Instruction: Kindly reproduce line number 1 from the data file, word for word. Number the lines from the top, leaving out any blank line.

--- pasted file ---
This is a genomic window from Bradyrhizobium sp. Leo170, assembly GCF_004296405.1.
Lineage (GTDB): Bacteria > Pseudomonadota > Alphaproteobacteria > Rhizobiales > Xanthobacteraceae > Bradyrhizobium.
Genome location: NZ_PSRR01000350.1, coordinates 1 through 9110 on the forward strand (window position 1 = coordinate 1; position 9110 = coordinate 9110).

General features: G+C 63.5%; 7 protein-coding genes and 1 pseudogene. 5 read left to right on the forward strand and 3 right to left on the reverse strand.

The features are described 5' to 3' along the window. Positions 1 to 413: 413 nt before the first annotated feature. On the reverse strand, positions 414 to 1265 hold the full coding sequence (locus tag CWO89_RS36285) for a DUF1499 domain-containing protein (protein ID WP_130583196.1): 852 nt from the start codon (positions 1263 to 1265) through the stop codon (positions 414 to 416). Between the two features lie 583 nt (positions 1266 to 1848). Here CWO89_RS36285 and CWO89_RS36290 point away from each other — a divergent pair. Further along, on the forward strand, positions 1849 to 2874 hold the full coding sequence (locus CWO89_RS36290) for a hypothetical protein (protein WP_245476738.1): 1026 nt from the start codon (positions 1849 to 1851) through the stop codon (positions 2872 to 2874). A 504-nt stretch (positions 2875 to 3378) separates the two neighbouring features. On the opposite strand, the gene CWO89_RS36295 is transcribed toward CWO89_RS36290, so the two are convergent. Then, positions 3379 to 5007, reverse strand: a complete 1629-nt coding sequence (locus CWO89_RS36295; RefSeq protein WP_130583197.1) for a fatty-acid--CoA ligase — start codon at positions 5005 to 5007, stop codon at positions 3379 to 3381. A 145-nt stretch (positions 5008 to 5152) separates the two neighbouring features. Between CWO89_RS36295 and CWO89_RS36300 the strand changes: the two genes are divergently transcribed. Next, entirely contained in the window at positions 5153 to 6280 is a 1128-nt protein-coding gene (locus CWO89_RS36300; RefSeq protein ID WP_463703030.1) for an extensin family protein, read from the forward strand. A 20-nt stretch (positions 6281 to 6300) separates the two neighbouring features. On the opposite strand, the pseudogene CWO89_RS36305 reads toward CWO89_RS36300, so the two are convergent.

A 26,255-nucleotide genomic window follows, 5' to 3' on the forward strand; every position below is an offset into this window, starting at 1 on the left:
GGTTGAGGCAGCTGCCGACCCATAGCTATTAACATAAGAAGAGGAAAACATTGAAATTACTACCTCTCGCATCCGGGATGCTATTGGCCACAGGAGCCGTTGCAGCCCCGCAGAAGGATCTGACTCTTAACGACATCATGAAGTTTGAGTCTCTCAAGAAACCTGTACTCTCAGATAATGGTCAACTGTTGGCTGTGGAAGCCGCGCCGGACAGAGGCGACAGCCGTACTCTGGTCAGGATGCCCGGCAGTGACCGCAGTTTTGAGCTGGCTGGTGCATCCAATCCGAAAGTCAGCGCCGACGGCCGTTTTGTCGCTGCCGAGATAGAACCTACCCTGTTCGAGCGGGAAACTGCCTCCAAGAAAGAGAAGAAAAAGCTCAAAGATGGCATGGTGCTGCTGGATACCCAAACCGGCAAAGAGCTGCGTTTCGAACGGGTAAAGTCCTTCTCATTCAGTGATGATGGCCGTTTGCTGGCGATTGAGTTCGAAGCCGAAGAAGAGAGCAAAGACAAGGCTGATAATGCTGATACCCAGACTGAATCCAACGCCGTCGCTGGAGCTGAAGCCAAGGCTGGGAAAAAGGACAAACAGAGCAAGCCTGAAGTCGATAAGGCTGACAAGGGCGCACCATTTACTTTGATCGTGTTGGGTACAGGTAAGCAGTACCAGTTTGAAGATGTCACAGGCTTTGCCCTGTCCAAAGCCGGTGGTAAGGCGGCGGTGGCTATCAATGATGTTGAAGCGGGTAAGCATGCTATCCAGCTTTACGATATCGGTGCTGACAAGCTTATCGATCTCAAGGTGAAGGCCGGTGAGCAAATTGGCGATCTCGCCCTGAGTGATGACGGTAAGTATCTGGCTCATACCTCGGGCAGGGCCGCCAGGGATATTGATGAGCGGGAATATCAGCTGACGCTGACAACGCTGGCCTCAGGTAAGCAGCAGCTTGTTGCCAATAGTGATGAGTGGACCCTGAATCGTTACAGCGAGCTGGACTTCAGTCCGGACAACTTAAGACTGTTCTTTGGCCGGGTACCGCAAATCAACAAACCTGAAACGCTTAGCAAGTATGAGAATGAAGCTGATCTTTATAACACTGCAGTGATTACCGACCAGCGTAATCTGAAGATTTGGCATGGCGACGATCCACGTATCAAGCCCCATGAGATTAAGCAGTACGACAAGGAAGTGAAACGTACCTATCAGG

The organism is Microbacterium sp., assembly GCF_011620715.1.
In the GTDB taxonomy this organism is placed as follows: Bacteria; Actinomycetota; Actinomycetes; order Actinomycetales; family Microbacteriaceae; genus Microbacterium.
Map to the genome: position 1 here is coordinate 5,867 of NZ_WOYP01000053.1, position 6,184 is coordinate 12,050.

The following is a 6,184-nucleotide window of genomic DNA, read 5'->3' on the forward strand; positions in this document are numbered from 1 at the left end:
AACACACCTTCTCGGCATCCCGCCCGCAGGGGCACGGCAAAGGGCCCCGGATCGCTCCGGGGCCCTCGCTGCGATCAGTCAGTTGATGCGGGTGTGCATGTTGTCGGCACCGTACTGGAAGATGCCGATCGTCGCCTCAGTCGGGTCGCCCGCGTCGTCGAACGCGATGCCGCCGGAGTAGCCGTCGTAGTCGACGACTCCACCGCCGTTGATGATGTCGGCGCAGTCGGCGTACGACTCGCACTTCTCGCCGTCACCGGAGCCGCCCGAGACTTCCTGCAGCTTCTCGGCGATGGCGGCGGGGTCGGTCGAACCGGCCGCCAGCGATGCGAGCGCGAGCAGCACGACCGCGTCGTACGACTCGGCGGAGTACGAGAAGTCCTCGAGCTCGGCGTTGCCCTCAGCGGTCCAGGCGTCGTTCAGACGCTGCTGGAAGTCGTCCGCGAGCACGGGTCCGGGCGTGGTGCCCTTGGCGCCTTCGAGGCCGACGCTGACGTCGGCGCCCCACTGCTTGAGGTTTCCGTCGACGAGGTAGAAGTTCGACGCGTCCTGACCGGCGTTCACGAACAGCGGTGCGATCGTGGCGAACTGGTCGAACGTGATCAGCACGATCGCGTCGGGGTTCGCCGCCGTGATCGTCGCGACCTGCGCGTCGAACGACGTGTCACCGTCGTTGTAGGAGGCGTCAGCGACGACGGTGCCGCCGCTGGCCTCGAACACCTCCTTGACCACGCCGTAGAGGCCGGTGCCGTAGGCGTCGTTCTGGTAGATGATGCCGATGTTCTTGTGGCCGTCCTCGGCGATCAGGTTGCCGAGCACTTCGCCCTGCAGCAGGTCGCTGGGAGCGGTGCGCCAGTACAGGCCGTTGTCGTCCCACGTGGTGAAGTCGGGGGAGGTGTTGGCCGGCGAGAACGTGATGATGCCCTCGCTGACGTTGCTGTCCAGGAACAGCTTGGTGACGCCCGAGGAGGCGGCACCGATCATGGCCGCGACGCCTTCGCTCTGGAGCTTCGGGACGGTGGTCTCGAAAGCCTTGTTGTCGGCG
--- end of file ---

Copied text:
This is a genomic window from Bradyrhizobium sp. Leo170, assembly GCF_004296405.1.